Talking Elmo. Blocks. Puzzles. Another “Frozen” doll…Western kids can’t seem to live without the mountain of cheap toys, and it’s a habit killing millions of people by way of pollution-related deaths every year, says a new study.
According to the study published in the journal Nature earlier this week, nearly 3.5 million people die from air pollution-related illnesses every year, “and about 22% of these deaths are associated with goods and services that were produced in one region for consumption in another,” reports the Guardian. Those other regions are predominantly the U.S. and Western Europe.
The researchers noted that emissions are spreading far beyond the local industrial areas where the cheap toys, clothes, and electronics are produced, often affecting other countries including those thousands of miles away because of global air currents moving the toxic air around the globe.
“About 12% (411,100) of early deaths globally were related to air pollutants emitted in a different region of the world,” notes the Guardian.
The research team looked at 13 regions where factories and other industries dominate their exports, as well as data from 228 countries on air quality and deaths associated with pollution. They noted that fine particulate matter pollution accounted for more than 90 percent of pollution-related deaths, which includes “raising the number of deaths from heart disease, stroke, lung cancer and asthma,” says the Guardian.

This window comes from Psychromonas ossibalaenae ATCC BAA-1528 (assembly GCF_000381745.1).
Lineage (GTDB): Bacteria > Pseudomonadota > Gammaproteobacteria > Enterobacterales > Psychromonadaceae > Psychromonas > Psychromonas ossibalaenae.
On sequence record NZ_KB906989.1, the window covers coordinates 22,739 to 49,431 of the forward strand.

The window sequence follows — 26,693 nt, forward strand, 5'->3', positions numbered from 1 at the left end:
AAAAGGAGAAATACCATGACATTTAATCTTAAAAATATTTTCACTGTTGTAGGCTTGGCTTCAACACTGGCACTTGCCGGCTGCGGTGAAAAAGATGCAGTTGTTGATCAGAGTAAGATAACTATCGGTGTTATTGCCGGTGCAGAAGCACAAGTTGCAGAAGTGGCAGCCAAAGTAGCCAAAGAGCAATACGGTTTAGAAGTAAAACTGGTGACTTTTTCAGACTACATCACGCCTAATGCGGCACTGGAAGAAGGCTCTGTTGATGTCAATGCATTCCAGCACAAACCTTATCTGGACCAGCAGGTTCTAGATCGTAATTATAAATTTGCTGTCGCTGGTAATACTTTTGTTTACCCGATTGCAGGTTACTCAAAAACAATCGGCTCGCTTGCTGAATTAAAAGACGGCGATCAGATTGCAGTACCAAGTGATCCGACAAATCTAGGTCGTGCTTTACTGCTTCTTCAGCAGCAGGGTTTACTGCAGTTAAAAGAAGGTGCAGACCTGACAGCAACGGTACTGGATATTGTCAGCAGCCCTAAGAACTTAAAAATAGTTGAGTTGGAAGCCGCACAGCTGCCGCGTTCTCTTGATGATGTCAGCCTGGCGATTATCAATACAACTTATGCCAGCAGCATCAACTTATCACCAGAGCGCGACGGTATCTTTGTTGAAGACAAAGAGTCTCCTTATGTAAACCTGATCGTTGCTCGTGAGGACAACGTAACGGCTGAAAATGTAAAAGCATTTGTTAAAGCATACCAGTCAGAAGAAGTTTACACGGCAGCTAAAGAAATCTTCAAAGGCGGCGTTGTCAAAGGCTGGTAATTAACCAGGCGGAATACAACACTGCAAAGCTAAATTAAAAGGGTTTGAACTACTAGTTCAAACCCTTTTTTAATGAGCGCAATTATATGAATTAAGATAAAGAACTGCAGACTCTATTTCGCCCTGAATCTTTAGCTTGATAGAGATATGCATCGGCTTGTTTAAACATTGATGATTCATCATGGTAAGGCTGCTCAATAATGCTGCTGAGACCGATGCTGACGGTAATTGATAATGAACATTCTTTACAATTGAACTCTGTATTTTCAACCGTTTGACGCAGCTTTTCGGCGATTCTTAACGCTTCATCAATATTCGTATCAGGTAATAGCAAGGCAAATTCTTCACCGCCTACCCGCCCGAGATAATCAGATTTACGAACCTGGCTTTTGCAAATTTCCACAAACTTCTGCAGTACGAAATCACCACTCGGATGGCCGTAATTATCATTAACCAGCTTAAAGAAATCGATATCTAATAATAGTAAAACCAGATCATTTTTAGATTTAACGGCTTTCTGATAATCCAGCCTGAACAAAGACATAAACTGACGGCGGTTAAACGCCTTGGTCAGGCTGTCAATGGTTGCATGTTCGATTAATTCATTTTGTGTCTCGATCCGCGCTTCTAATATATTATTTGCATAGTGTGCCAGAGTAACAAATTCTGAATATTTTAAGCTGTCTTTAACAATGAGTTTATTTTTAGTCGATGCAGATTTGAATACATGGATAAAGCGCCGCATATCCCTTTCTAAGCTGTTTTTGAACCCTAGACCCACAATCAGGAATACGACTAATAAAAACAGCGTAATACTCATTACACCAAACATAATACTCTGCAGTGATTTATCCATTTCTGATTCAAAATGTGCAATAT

“The tiny particles can trigger asthma attacks in the lungs and can cross from the air sacs in the lung into the bloodstream, where they can cause inflammation, alter the way blood clots, and make blood vessels more permeable. Particulates have also been shown to migrate into other tissues, such as the liver, kidneys and brain, although it is less clear what the health consequences are in these organs, and the effects also depend on the chemical makeup of the particulates.”
Not surprising, emissions originating in China, which produces an overwhelming number of toys sold in the U.S., caused twice as many pollution-related deaths than any other industrial region—as many as 64,800 worldwide, with 3,000 of those occurring in the U.S. and western Europe. China’s pollution output is followed by India, and the rest of Asia.
“If the cost of imported products is lower because of less stringent air pollution controls in the regions where they are produced,” the study authors wrote, “then the consumer savings may come at the expense of lives lost elsewhere.”
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